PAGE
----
Thermal effects of the Santa Eulália Plutonic Complex (southern Portugal) on the meta-igneous and metasedimentary host rocks
Los efectos térmicos del Complejo Plutónico de Santa Eulalia (sur de Portugal) en las rocas metaígneas y metasedimentarias encajantes

C. Cruz1, M.A. Ribeiro1, H. Sant’Ovaia1, H.C.B. Martins1

1 Geology Centre from Porto University, Department of Geosciences, Environment and Spatial Planning, Faculty of Sciences of Porto University, Rua do Campo Alegre, 4169-007 Porto, Portugal. Email: claudiacfcruz@gmail.com

 

ABSTRACT

The Santa Eulália Plutonic Complex (SEPC) is a late-Variscan granitic body located in the northern part of the Ossa Morena Zone, a inner zone of the Variscan Iberian Massif. The SEPC host rocks are composed of meta-igneous and metasedimentary units, from Upper Proterozoic to Paleozoic ages, with a NW-SE structure, cross-cut by the SEPC. The SEPC host rocks, with low grade metamorphism show well preserved primary sedimentary or igneous mineralogical, textural and structural features. The thermal effect induced by the SEPC is restricted to the roof pendants. At N and NE of the SEPC, textures and paragenesis resulting from thermal metamorphism, are not related to the SEPC intrusion but to a previous magmatism, controlled by the NW-SE regional anisotropies.

The restriction of the thermal effects to the pluton roof may be caused by a combination of several interrelated factors: higher volume of granitic mass, thermal effect by advection of fluids and longer period of prevalence of high thermal conditions.

The geochemical study of SEPC host rocks shows the heterogeneous character and diversity of metasedimentary, igneous and meta-igneous rocks. The whole rock geochemical data indicate that all the metasedimentary lithologies derived from an upper continental crustal source and the igneous and meta-igneous rocks show no evidence of metasomatic effects by the SEPC emplacement.

Keywords: Thermal effects; meta-igneous rocks; metasedimentary rocks; petrography; geochemistry

 

RESUMEN

El Complejo Plutónico de Santa Eulalia (CPSE) es un cuerpo granítico tardi-Varisco situado en la parte norte de la Zona de Ossa Morena, en la zona interior del Macizo Ibérico Varisco. Las rocas encajantes del CPSE están compuestas por unidades meta-ígneas y metasedimentarias, de edades que van desde el Proterozoico Superior hasta el Paleozoico, con una estructura de dirección NW-SE, cortada por el CPSE. Las rocas encanjantes del CPSE, con metamorfismo de bajo grado conservan estructuras, mineralogía y textura primarias. El efecto térmico inducido por el CPSE se limita a los roof pendants. Al N y NE del CPSE, las texturas y paragénesis resultantes del metamorfismo térmico, no están relacionadas con la intrusión del CPSE sino con un magmatismo anterior, controlado por anisotropías regionales NW- SE.

La restricción de los efectos térmicos al techo del pluton puede ser causada por una combinación de varios factores interrelacionados: mayor volumen de masa granítica, un efecto térmico por la advección de fluidos y el período de prevalencia de altas condiciones térmicas.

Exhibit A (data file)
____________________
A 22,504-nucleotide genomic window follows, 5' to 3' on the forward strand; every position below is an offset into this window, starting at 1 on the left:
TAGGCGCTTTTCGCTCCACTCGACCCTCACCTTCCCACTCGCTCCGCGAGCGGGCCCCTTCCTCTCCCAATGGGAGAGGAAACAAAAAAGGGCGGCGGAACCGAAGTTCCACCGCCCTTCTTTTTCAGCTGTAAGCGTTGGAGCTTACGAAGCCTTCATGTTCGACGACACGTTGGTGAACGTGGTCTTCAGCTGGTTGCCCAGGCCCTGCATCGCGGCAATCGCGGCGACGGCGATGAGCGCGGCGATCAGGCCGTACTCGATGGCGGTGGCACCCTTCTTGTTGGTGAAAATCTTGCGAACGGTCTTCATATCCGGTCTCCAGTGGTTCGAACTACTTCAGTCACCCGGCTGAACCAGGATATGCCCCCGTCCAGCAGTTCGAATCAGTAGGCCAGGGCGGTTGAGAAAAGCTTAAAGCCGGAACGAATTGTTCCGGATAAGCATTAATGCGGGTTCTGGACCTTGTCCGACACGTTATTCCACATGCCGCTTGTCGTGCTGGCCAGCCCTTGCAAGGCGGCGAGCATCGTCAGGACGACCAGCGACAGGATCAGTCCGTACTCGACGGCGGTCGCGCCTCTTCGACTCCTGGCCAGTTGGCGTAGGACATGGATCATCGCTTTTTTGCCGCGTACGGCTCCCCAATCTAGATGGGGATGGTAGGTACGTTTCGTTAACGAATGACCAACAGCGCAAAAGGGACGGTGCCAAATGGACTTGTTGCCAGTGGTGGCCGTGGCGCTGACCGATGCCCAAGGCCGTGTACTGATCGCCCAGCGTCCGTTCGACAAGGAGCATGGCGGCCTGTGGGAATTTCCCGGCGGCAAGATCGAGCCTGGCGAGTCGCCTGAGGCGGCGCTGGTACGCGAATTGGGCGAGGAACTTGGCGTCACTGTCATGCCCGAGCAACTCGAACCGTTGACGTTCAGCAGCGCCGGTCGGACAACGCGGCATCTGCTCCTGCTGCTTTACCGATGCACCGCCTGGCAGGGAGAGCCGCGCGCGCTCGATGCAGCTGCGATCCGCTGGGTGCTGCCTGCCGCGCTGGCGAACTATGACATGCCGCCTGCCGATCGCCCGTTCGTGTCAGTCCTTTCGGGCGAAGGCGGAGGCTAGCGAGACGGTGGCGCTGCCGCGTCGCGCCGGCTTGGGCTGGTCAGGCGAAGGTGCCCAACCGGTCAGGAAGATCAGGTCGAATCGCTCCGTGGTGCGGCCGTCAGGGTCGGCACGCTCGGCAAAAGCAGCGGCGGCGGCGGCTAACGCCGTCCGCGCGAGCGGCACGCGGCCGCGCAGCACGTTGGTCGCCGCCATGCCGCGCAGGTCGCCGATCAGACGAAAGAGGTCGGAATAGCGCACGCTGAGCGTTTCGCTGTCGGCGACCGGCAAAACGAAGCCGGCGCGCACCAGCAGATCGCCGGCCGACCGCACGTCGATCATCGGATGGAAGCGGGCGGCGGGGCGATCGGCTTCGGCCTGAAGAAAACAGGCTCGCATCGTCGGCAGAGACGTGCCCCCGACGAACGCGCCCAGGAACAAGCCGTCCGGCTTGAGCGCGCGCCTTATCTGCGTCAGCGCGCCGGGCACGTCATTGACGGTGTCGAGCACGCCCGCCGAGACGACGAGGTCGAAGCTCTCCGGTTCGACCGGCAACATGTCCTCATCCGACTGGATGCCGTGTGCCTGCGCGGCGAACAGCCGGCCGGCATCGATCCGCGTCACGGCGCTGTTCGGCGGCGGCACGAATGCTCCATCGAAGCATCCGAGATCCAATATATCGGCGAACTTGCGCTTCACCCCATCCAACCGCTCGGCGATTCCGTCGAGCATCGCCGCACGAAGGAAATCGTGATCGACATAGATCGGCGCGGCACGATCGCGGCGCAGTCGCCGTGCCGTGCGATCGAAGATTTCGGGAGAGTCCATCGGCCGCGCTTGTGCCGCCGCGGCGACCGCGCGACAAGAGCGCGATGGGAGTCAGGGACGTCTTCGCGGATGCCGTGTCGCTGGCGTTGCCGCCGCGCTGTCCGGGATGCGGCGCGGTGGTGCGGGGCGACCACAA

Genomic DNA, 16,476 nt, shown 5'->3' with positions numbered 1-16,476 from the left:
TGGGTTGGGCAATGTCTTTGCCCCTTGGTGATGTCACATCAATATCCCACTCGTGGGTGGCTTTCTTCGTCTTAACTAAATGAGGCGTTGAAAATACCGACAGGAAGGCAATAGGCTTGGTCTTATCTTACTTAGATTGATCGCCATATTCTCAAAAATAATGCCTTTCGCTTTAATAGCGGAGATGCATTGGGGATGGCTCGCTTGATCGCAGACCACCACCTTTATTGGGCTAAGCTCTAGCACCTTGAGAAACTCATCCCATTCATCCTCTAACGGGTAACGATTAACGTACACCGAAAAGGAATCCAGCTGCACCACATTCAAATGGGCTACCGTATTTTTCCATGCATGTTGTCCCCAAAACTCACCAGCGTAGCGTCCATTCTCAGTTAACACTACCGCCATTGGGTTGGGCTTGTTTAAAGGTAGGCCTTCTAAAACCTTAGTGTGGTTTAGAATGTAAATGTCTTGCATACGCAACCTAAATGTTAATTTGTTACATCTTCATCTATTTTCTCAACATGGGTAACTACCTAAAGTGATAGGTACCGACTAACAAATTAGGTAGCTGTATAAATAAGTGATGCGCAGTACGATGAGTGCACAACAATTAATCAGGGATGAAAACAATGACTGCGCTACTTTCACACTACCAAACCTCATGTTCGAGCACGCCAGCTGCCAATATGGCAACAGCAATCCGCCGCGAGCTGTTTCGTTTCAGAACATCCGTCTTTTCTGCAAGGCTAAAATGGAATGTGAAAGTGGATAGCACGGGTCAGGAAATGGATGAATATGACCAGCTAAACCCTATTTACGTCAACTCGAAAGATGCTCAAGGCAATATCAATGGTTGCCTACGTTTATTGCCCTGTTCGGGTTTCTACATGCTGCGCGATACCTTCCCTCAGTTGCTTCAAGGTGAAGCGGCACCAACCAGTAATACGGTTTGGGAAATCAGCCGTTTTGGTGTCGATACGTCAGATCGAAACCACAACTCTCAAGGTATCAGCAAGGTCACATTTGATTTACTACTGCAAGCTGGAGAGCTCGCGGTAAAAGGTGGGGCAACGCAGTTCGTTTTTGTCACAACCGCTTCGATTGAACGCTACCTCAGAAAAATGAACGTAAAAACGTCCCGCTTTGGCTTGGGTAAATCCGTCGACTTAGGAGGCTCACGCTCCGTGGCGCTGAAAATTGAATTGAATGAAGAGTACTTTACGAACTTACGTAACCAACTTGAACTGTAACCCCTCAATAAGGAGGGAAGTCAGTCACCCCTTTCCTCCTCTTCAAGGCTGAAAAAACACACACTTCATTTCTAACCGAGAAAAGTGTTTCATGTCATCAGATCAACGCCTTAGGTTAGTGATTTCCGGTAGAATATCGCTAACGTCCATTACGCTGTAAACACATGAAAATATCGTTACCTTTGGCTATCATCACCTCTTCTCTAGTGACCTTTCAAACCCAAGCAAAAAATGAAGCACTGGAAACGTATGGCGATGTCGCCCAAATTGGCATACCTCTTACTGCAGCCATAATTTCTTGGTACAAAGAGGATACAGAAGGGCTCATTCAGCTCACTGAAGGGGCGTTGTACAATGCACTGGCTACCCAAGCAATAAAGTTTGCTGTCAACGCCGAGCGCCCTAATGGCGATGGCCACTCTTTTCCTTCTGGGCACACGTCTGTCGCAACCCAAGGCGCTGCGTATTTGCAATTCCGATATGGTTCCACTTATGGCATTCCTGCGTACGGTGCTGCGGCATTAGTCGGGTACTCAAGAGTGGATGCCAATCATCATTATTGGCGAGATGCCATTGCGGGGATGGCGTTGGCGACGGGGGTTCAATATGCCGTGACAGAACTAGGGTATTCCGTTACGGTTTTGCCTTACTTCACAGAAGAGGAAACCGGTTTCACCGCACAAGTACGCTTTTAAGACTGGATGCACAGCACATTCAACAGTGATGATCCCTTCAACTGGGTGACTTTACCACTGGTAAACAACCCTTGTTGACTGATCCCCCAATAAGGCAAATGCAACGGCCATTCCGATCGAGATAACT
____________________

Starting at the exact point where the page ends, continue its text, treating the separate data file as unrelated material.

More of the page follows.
Los datos geoquímicos de las rocas encanjantes del CPSE muestran el carácter heterogéneo y la diversidad de rocas sedimentarias, metasedimentarias, ígneas y meta-ígneas. El análisis de los datos geoquímicos indica que todas las litologías sedimentarias y metasedimentarias han derivado de la corteza continental superior, mientras las rocas ígneas y meta-ígneas tienen una composición que no muestra evidencias de efectos metasomáticos por el emplazamiento del CPSE.

Palabras clave: Efectos térmicos; rocas metaígneas; rocas metasedimentarias; petrografía; geoquímica

 

Recibido el 1 de abril de 2014 / Aceptado el 3 de noviembre de 2014 / Publicado el 1 de diciembre de 2014

Citation / Cómo citar este artículo: C. Cruz. et al. (2014). Thermal effects of the Santa Eulália Plutonic Complex (southern Portugal) on the meta-igneous and metasedimentary host rocks. Estudios Geológicos 70(2): e016. http://dx.doi.org/10.3989/egeol.41730.322.

Copyright: © 2014 CSIC. This is an open-access article distributed under the terms of the Creative Commons Attribution-Non Commercial (by-nc) Spain 3.0 License.


 

CONTENT

IntroductionTOP

The Ossa Morena Zone (OMZ) is one of the inner zones of the Variscan Iberian Massif, which is considered to be accreted to the Iberian Autochthonous terrane during the Cadomian cycle (Ribeiro et al., 2010). To the north, the OMZ is limited by the Coimbra-Cordoba Shear Zone (CCSZ), considered as a Cadomian suture, reactivated as a Variscan structure. To the south, the suture between the OMZ and the South Portuguese Terrane (SPT) corresponds to the SW-Iberia Variscan suture (Quesada et al., 1994; Fonseca et al., 1999; Ribeiro et al., 2010).

The OMZ is characterized by a poliphase ductile deformation and metamorphism. Two or three Variscan phases are recognizable at OMZ. D1 structures display WNW-ESE strike and have around 370 Ma in age; D2 phase is characterized by the development of N-S or NNW-SSE folding and shear; finally, D3 structures display a NW-SE trend and are dated at 306 Ma (Moita et al., 2005; Ribeiro et al., 2007). The regional structure in the OMZ has a NW-SE orientation.

In the portuguese part of the OMZ several sectors with distinct stratigraphy and structure are identified by Oliveira et al. (1991). From the north to the south the following sectors are recognized: (i) Blastomilonitic Belt, (ii) Alter do Chão-Elvas, (iii) Estremoz-Barrancos, (iv) Montemor-Ficalho and (v) Beja Massif. This study will cover: Blastomilonitic Belt, also known as the Coimbra-Cordoba Shear Zone (CCSZ) and the CCSZ southern margin (Pereira et al., 2013), the Alter do Chão-Elvas sector and although with less detail, the Estremoz-Barrancos sector (Araújo et al., 2013; Fig. 1).